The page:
The model I tested came with two 52-volt, 17.5-Ah batteries that add 20 pounds to the already heavy 83-pound bike, bringing its total weight to 103 pounds — not great if you live in a walk-up. You can also get it with two 39-Ah batteries for greater travel distances between charges.
The two batteries are removable, with one integrated into the frame and the other resting on top of the downtube. Chargers are included for both and can be fully charged in about 6 to 8 hours with the batteries on or off the bike. The bike can draw power from both batteries or just the integrated one. The bike wires are neatly channeled through the frame with some padded wraps to protect the frame where they exit.
The bike rides like a monster truck on its 26-inch wheels and I found its front suspension smoothed out the bumpy New York City streets. Front and rear fenders come standard and I can’t wait for snow so I can test it out. For anyone near a beach, it can also run on sand. The off-road model I tested was uncapped, letting it reach up to 35 mph (56 kph); the street version would adhere to local regulations.
I got the bike up to 32 mph — not bad considering my size and lack of aerodynamics. My mood would determine the total distance I could travel. It’s not a bicycle that needs charging every day but I happen to have a bit of a speed bug in me and that would cut the expected travel distance by 30% to 40%. The estimated travel distance is over 100 miles and that is possible, depending on the rider’s weight, terrain and use of assistance and throttle. I personally like to pedal but love dialing up that assistance, especially since I ride with cars more than in the bike lane, especially when going fast. Most of the time I ride with the pedal assistance set at 2 or 3 and kick it up to 5 when cars start getting too close.
The Juggernaut HD Duo can support a max load of 380 pounds with a rear rack that can support 50 pounds. Sitting on it I felt powerful, from its sheer size and power and the sound the off-road tires made on the concrete. It’s a mid-drive e-bike powered by a 1,000-watt BBSHD Bafang motor with a 10-speed Shimano cassette.
The bike can be pedaled with or without assistance or powered solely with its motor using the thumb throttle. You get a choice of Eco or Sport modes and five levels of assistance. Shifting is definitely something the rider has to do on the Duo and it’s almost like driving a stick shift minus the clutch. The Juggernaut is equipped with dual 180mm disc hydraulic brakes to slow you down fast, with a rear brake light that illuminates when braking whether the headlights are on or not.
The DPC-18 full-color display for the bike is approximately 4 inches and visible at any time of day. The display shows current speed, battery level, mode (Eco or Sport), assist level, time, trip odometer and total miles traveled. In addition, there’s a USB-A port for charging mobile devices.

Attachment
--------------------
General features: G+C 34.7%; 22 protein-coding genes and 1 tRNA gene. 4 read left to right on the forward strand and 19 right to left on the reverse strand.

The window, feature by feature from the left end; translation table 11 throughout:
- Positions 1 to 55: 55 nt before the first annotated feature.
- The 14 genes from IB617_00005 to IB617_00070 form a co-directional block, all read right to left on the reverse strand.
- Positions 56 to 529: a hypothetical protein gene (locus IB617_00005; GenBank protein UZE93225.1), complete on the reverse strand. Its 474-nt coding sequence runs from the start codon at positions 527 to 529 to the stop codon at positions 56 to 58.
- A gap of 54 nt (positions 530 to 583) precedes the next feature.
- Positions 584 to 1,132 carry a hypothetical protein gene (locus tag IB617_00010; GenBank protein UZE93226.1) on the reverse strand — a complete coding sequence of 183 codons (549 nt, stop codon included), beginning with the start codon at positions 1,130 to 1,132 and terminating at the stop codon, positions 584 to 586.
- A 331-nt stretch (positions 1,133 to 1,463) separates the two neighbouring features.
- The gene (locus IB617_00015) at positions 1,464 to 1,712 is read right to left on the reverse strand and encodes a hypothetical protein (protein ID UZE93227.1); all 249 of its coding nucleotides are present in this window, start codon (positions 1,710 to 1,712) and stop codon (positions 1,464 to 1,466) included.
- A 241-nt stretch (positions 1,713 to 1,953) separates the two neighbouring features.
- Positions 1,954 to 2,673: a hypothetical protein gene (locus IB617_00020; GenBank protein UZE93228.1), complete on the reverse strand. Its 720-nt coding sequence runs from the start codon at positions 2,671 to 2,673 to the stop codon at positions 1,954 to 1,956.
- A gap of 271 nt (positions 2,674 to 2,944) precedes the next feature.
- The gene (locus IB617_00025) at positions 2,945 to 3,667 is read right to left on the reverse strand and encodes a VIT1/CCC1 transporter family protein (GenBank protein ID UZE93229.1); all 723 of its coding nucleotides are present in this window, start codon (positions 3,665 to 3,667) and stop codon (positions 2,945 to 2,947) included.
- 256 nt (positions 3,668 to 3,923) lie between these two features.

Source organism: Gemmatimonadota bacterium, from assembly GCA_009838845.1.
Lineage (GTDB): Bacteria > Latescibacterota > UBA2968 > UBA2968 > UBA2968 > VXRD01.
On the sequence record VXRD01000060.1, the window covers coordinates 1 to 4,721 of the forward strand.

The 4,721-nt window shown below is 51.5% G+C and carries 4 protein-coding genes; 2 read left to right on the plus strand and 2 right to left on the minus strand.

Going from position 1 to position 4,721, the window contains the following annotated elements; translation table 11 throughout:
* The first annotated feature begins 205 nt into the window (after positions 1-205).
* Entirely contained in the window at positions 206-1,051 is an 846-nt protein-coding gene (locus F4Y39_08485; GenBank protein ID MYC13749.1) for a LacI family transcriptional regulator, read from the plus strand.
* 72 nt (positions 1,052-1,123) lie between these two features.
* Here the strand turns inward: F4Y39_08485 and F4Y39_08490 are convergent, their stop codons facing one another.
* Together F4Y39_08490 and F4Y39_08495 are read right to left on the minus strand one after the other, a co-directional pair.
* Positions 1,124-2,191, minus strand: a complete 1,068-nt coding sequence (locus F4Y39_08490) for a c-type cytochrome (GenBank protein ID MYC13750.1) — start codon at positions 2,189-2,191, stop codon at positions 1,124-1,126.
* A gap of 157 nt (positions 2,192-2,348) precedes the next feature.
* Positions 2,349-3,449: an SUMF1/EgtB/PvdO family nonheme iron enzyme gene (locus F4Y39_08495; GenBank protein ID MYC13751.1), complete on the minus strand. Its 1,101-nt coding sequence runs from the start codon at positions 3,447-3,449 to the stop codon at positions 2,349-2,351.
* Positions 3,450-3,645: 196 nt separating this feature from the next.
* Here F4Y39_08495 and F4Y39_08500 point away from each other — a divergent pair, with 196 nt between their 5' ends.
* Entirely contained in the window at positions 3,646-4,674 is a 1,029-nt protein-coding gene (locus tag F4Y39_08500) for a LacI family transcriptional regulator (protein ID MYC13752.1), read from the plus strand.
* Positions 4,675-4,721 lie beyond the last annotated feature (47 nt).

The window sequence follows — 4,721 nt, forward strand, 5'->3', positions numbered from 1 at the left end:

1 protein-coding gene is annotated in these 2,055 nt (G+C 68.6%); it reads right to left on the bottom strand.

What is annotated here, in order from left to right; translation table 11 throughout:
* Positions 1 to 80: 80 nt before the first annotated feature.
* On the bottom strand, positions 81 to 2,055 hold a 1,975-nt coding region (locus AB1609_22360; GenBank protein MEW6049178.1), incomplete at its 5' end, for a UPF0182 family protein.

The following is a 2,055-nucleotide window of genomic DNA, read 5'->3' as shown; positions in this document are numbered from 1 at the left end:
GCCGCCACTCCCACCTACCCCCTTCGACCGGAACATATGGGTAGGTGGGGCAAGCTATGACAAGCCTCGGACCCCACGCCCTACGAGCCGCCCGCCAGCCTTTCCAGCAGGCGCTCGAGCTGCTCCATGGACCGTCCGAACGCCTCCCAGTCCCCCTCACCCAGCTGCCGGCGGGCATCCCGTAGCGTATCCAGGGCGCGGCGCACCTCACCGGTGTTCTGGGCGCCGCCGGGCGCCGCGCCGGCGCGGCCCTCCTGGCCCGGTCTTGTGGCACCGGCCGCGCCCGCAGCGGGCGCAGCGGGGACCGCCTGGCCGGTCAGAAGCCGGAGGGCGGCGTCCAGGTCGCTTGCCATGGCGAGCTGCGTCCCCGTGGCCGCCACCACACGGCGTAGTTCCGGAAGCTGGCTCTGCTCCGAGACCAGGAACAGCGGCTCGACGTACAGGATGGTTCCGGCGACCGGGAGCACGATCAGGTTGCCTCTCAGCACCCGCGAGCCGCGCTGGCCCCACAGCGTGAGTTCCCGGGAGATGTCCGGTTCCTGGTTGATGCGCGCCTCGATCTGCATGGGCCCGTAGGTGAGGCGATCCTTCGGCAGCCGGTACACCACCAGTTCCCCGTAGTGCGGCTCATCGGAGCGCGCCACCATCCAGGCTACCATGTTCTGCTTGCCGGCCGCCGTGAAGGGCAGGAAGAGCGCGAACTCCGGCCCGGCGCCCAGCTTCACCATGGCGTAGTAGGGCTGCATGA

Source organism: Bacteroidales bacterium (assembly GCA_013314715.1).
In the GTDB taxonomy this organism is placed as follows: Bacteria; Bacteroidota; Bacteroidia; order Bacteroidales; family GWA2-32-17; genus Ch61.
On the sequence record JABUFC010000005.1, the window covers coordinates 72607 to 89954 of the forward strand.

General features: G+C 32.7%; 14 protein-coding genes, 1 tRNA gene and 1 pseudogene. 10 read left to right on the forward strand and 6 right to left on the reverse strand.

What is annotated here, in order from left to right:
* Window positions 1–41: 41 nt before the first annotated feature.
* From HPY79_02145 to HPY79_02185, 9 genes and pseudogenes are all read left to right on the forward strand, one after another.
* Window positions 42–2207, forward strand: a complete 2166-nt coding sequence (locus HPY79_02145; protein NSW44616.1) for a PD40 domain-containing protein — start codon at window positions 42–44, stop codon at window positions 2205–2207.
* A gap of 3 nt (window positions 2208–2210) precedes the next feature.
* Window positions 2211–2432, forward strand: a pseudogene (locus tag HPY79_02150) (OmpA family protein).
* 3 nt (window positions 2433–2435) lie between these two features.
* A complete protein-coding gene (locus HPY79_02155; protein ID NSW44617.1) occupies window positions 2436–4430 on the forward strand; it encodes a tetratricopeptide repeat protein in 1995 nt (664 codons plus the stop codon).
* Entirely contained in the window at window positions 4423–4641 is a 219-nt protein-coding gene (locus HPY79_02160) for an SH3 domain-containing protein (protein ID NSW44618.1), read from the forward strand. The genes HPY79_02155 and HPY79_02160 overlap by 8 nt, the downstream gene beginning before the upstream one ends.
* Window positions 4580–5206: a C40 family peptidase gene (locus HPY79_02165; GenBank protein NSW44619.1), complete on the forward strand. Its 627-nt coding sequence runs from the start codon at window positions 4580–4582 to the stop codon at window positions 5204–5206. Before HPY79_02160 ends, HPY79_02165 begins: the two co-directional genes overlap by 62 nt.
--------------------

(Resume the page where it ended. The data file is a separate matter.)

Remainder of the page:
Lastly, the Juggernaut HD Duo is available to order in four colors: blue, black, camo and reptilian.
One of the most appealing aspects of the $2,298 VanMoof S3 is it doesn’t look like a traditional e-bike. The wires and battery are housed inside the frame with integrated lights to give it a sleek, immaculate look. Even the shipping package is an experience, with a pull-tab to open the box and the tools necessary to put it together. The overall experience gave me the same feeling as opening an Apple product.
But the appeal doesn’t stop at the packaging nor how it looks. The VanMoof continues its premium experience with a slew of features, starting with its antitheft capabilities. A button located on the frame by the back wheel locks it to prevent it from being rolled away. If the bike is lifted, it triggers an alarm and starts its lights flashing. Should someone still get away with your S3, the bike also has GSM and Bluetooth theft tracking so you can locate it.
At an additional cost, VanMoof also provides a service to locate your bicycle if it does indeed go missing. If you can’t locate it on your own, Vanmoof has a team of bike hunters — again, there’s a small fee at purchase for the service — and if the team is unable to find your bike, VanMoof will replace it with one of equal value.
A subtle matrix display is integrated into the top tube that shows your current speed, whether the bike is locked, the battery level and warning messages. It can be hard to see in direct sunlight, but you can also keep an eye on your battery level via the bike’s mobile app if you plan to travel long distances.
Available for iOS and Android, the app allows you to do everything from locking and unlocking the bike to changing horn sounds and at what speeds the gears change and controlling the lights, as well as tracking your rides. Yes, the S3 is an automatic, switching the gears for you with its fully enclosed drive chain. It can take a while to get used to (it did for me), but a boost button on the right side of the handlebar helped with the adjustment period.
For example, I would be on an incline and pedaling aggressively and then the gear would change. But with the boost — made possible by a 350-watt front-hub motor — the bike quickly gets up to 20 mph (32 kmh), making it easy to get up any hill or pass any obstacle. The S3 is powered by a 504-Wh-capacity integrated LG battery and has hydraulic brakes, and weighs 46 pounds. It can support riders from 5 feet, 8 inches to 6 feet, 9 inches tall and up to 264 pounds. It can travel approximately 60 miles on a full charge, which takes about 4 hours; a 50% charge takes approximately 80 minutes.